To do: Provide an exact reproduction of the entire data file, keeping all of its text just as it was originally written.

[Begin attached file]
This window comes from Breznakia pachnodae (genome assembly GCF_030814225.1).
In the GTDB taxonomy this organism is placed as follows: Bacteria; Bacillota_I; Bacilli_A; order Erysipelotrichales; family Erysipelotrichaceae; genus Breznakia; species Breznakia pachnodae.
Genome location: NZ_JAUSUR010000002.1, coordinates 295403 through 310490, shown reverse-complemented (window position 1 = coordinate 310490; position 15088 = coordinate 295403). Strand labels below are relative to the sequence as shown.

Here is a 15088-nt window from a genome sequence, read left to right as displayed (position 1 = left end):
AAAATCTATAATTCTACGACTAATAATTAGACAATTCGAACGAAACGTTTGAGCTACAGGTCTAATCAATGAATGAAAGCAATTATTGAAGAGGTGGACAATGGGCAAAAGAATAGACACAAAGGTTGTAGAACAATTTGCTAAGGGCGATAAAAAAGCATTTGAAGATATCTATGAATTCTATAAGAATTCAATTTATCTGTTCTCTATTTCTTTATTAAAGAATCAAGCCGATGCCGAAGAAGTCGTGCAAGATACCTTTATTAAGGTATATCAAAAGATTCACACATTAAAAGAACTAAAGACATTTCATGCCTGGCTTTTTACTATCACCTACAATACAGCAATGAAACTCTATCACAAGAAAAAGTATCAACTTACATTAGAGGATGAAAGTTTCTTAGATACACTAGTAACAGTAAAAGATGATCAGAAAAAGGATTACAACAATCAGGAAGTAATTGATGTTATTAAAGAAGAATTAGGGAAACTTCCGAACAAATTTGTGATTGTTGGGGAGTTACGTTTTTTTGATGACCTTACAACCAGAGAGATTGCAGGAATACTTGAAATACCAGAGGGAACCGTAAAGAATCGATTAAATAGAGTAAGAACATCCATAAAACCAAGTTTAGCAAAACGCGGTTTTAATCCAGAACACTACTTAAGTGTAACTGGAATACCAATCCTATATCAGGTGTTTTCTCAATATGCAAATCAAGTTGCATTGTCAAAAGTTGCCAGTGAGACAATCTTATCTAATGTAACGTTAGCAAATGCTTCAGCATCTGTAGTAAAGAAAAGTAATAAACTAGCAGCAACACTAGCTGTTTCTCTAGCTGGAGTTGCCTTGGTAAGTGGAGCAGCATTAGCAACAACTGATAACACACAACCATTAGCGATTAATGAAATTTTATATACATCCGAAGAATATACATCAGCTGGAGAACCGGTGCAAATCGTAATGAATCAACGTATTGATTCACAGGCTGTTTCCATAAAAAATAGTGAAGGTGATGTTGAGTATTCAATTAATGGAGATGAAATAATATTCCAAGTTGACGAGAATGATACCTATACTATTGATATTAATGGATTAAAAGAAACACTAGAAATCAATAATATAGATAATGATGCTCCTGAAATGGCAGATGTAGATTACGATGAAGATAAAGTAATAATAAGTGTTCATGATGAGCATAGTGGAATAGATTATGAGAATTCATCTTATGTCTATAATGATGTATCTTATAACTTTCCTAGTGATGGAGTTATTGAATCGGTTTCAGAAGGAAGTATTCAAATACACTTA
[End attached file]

This window comes from Breznakia pachnodae (genome assembly GCF_030814225.1).
In the GTDB taxonomy this organism is placed as follows: Bacteria; Bacillota_I; Bacilli_A; order Erysipelotrichales; family Erysipelotrichaceae; genus Breznakia; species Breznakia pachnodae.
Genome location: NZ_JAUSUR010000002.1, coordinates 295403 through 310490, shown reverse-complemented (window position 1 = coordinate 310490; position 15088 = coordinate 295403). Strand labels below are relative to the sequence as shown.

Here is a 15088-nt window from a genome sequence, read left to right as displayed (position 1 = left end):
AAAATCTATAATTCTACGACTAATAATTAGACAATTCGAACGAAACGTTTGAGCTACAGGTCTAATCAATGAATGAAAGCAATTATTGAAGAGGTGGACAATGGGCAAAAGAATAGACACAAAGGTTGTAGAACAATTTGCTAAGGGCGATAAAAAAGCATTTGAAGATATCTATGAATTCTATAAGAATTCAATTTATCTGTTCTCTATTTCTTTATTAAAGAATCAAGCCGATGCCGAAGAAGTCGTGCAAGATACCTTTATTAAGGTATATCAAAAGATTCACACATTAAAAGAACTAAAGACATTTCATGCCTGGCTTTTTACTATCACCTACAATACAGCAATGAAACTCTATCACAAGAAAAAGTATCAACTTACATTAGAGGATGAAAGTTTCTTAGATACACTAGTAACAGTAAAAGATGATCAGAAAAAGGATTACAACAATCAGGAAGTAATTGATGTTATTAAAGAAGAATTAGGGAAACTTCCGAACAAATTTGTGATTGTTGGGGAGTTACGTTTTTTTGATGACCTTACAACCAGAGAGATTGCAGGAATACTTGAAATACCAGAGGGAACCGTAAAGAATCGATTAAATAGAGTAAGAACATCCATAAAACCAAGTTTAGCAAAACGCGGTTTTAATCCAGAACACTACTTAAGTGTAACTGGAATACCAATCCTATATCAGGTGTTTTCTCAATATGCAAATCAAGTTGCATTGTCAAAAGTTGCCAGTGAGACAATCTTATCTAATGTAACGTTAGCAAATGCTTCAGCATCTGTAGTAAAGAAAAGTAATAAACTAGCAGCAACACTAGCTGTTTCTCTAGCTGGAGTTGCCTTGGTAAGTGGAGCAGCATTAGCAACAACTGATAACACACAACCATTAGCGATTAATGAAATTTTATATACATCCGAAGAATATACATCAGCTGGAGAACCGGTGCAAATCGTAATGAATCAACGTATTGATTCACAGGCTGTTTCCATAAAAAATAGTGAAGGTGATGTTGAGTATTCAATTAATGGAGATGAAATAATATTCCAAGTTGACGAGAATGATACCTATACTATTGATATTAATGGATTAAAAGAAACACTAGAAATCAATAATATAGATAATGATGCTCCTGAAATGGCAGATGTAGATTACGATGAAGATAAAGTAATAATAAGTGTTCATGATGAGCATAGTGGAATAGATTATGAGAATTCATCTTATGTCTATAATGATGTATCTTATAACTTTCCTAGTGATGGAGTTATTGAATCGGTTTCAGAAGGAAGTATTCAAATACACTTA